No this is not another rehearsal of the wrongs of fracking which worry us all but more the planning process that goes on within Councils over highly controversial issues like this. Let’s start with the news that Lancashire Planning Officers have made a recommendation that will see fracking start in Fylde Borough if councillors vote to accept their report next week – see link below to the BBC news item:-
Planning Officers always try to teach, or is that indoctrinate, councillors that planning is simply a matter of interpreting planning law, guidance and policy to define whether a proposed plan is acceptable or not. Of course that says nothing for the real world of politics, lobbying and the pressure that elected councillors can be put under.
Imagine you are a councillor in Lancashire at present representing the Fylde and you are on the Planning Committee. You would be subject to all kinds of pressure in the form of massive Council reports, lobbying of campaigners, e-mails by the dozens from concerned citizens saying what will happen to your electoral chances if you vote the wrong way and amongst this you may even get some mail from supporters of fracking.
Now what do you do at the Planning Committee meeting when you are sat there with the eyes of the world seemingly on you, as it is you has to make the decision?
You could simply vote against the officers recommendation with a beggar the consequences approach. After all the applicant will simply appeal the decision and a Government appointed Planning Inspector will make the decision for you. Job done, you have done the right thing electorally and the Planning Inspector gets the blame if he/she gives the plan the nod.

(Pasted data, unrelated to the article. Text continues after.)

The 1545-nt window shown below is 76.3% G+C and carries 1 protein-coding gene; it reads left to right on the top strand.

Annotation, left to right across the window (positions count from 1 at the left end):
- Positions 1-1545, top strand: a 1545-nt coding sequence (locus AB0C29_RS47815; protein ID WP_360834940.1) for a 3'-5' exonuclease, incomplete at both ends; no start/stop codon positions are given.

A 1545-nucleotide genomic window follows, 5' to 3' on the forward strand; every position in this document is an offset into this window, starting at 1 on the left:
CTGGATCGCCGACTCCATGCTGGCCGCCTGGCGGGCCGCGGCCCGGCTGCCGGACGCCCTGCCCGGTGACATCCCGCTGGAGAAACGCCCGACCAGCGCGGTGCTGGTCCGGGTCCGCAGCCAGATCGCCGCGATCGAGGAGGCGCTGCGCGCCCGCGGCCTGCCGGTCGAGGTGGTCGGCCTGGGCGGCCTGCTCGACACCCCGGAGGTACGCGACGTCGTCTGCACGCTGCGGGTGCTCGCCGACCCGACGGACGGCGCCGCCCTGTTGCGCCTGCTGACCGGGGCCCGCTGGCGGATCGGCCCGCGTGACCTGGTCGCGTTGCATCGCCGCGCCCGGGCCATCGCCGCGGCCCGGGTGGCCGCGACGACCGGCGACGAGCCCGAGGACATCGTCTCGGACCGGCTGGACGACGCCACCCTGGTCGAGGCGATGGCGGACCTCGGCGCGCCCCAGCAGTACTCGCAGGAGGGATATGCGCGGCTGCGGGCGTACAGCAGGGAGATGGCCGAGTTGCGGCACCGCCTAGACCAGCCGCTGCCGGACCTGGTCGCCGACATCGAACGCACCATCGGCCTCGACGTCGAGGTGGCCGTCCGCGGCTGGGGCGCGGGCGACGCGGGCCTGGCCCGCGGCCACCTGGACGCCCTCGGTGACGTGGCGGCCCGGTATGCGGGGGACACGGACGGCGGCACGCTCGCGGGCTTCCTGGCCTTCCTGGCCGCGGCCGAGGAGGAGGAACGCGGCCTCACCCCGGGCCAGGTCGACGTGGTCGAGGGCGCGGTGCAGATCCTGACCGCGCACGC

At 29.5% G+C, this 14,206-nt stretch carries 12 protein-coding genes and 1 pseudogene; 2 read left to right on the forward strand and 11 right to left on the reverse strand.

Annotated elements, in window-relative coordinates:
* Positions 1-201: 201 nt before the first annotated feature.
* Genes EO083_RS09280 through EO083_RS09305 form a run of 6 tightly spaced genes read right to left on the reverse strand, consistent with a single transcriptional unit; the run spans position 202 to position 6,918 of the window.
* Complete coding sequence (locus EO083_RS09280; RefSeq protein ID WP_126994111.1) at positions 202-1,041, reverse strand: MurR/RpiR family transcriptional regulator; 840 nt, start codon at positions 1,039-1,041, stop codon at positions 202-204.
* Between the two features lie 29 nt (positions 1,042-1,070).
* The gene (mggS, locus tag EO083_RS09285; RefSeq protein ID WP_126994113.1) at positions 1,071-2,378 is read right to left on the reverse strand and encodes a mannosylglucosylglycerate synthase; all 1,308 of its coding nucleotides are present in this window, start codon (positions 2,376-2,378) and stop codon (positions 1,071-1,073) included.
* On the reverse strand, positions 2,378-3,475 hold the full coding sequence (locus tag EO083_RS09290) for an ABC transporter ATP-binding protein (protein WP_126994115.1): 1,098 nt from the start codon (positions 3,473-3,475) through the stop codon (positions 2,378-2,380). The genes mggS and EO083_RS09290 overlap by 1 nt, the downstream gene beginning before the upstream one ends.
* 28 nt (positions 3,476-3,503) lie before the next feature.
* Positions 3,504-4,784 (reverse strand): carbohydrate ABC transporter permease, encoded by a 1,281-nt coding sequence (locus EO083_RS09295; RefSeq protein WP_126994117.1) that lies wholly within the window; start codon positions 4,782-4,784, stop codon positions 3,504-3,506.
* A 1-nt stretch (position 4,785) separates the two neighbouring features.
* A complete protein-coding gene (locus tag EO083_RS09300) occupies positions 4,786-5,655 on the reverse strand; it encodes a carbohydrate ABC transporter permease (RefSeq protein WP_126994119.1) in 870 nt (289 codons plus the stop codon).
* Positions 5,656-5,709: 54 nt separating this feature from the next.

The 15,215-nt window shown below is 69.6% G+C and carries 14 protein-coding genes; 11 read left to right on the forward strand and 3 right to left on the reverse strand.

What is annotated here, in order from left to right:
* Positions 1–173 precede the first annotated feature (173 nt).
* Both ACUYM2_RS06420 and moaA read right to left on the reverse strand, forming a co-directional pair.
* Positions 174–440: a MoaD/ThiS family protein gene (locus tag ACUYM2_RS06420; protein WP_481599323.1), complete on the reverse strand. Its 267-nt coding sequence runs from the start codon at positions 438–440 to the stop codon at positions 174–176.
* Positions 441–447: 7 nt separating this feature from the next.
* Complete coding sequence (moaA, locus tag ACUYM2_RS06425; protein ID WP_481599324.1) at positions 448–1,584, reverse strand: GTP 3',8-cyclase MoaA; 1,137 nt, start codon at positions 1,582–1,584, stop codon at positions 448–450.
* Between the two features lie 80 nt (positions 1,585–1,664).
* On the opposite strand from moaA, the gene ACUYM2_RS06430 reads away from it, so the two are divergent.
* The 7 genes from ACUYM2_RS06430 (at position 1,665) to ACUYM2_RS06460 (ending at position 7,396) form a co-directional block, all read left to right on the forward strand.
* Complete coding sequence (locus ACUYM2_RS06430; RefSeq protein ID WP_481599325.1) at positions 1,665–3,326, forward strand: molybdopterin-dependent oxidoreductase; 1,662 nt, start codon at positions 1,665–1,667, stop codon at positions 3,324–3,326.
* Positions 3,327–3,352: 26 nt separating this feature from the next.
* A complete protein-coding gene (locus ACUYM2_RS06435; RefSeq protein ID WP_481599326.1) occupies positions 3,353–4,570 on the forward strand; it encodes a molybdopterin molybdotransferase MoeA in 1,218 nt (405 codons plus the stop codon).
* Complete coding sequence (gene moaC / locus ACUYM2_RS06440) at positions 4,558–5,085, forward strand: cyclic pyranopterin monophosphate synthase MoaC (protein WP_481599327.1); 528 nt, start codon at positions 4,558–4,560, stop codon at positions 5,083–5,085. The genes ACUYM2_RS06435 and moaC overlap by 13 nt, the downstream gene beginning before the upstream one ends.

You could look to bring in more delaying tactics in the hope that in the intervening time something will come along to make things easier. I have seen this done a few times, particularly by Labour on Sefton’s Planning Committee, by proposing a deferral. In fact usually not much changes but the process can give campaigners the feeling that they may be winning when all that is happening is that local politicians are playing for time.
You could just vote for fracking because if you represent a ward that is not likely to be affected by it in the foreseeable future then your calculation could be that your electorate will not be much bothered. This calculation is I suspect usually right but this is a big, big issue.
Members of the real planning committee will be going through all these thoughts and more as they are pulled one way then the other. Planning committees usually endorse what planning officers recommend but when the wheels are coming off politically you can bet that the control that the officers usually like to have have over planning members is simply not there.
By the way the real issue will be what the majority political group do on the Planning Committee. Yes I know that the rules say that there can be no whipping on a planning committee but votes can often go down party political lines in the real world.
Who would be a Planning Committee member with such decisions to take?